We all understand the importance of workplace safety, the tenets of which are enshrined in the Work Health and Safety Act 2011 (WHS Act), making employee safety and wellbeing a legal requirement for all Australian employers.
The benefits to both employers and employees extend beyond compliance: access to appropriately and fully stocked first aid kits and automated defibrillators can mean the difference between life and death; the use of wet area rubber floor mats or anti-fatigue mats can prevent accidents occurring in the first place.
However, the employer’s responsibility doesn’t end there. The WHS Act also requires persons conducting a business or undertaking (PCBUs) to notify the regulator immediately after becoming aware that a notifiable incident arising out of the conduct of the business or undertaking has occurred.
Significant penalties apply to PCBUs who fail to notify: up to $10,000 for an individual or $50,000 for a corporation.
But how do you determine what constitutes a ‘notifiable incident’?
Only the most serious safety incidents are intended to be notifiable, and they trigger requirements to preserve the incident site pending further direction from the regulator.
Under the WHS Act the following type of incidents that arise out of the conduct of a business must be notified to the relevant regulator:
- The death of a person
- A serious injury or illness of a person
- A dangerous incident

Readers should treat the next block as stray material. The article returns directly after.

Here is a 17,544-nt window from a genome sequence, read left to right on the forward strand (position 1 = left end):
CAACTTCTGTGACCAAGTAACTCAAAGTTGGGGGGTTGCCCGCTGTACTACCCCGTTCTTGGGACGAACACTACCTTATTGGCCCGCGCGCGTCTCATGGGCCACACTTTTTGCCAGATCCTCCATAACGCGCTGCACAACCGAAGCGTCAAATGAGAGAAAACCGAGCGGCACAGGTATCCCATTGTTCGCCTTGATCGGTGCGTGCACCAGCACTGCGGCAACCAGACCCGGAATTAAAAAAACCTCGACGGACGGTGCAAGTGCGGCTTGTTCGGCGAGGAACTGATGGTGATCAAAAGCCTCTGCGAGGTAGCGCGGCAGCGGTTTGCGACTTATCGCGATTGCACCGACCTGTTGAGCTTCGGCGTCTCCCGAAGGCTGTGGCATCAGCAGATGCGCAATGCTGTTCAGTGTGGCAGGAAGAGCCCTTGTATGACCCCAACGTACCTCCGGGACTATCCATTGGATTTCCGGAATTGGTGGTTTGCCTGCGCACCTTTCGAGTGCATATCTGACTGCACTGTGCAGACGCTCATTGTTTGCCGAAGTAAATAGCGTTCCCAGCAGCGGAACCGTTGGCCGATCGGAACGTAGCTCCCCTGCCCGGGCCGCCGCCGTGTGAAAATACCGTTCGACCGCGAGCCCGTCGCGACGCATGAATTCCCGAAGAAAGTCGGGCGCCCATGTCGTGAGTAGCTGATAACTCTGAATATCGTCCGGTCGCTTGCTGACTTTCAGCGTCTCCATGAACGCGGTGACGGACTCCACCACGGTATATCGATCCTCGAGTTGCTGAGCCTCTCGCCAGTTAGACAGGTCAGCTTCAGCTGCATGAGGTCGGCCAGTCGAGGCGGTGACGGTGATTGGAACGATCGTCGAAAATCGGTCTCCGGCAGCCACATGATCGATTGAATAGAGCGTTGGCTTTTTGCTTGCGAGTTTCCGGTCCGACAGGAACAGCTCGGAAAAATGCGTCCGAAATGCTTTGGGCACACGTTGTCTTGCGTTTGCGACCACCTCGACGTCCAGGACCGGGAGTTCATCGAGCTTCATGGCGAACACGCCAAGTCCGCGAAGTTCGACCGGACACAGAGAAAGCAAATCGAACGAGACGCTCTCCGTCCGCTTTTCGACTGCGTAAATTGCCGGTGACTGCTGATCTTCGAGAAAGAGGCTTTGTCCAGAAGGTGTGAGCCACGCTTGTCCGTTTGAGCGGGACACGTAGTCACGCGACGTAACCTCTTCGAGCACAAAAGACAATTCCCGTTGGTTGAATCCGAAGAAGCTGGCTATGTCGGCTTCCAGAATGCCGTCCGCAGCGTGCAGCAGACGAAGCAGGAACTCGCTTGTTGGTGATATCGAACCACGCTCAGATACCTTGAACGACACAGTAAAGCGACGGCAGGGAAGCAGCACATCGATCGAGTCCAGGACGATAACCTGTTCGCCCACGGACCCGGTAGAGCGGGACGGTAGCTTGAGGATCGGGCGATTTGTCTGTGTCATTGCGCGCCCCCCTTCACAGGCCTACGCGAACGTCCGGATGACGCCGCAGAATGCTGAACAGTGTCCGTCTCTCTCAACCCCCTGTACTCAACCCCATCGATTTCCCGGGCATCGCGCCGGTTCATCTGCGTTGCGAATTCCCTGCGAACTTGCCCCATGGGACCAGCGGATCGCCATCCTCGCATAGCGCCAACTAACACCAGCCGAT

A “serious injury or illness” requires a person to have:
- Immediate hospital treatment as an in-patient in a hospita
- Immediate treatment for:
- An amputation of any part of his or her body
- A serious head injury
- A serious eye injury
- A serious burn
- The separation of his or her skin from an underlying tissue (such as degloving or scalping)
- A spinal injury
- The loss of a bodily function
- Medical treatment within 48 hours of exposure to a substance.
“Dangerous incident” means an incident in relation to a workplace that exposes a worker or any other person to a serious risk to a person’s health or safety emanating from an immediate or imminent exposure to:
- An uncontrolled escape, spillage or leakage of a substance
- An uncontrolled implosion, explosion or fire
- An uncontrolled escape of gas or steam
- An uncontrolled escape of pressurised substance
- An electric shock
- A fall or release from a height of any plant, substance or thing
- A collapse, overturning, failure or malfunction of, or damage to, any plant that is required to be authorised for use in accordance with the regulations
- A collapse or partial collapse of a structure
- A collapse or failure of an excavation or of any shoring supporting an excavation
- An inrush of water, mud or gas in workings, into an underground excavation or tunnel
- An interruption of the main system of ventilation in an underground excavation or tunnel.
To learn more about Incident Notification, download the fact sheet from the Safe Work Australia website.
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It’s important that you respond promptly! Give us a call to find out all the details.
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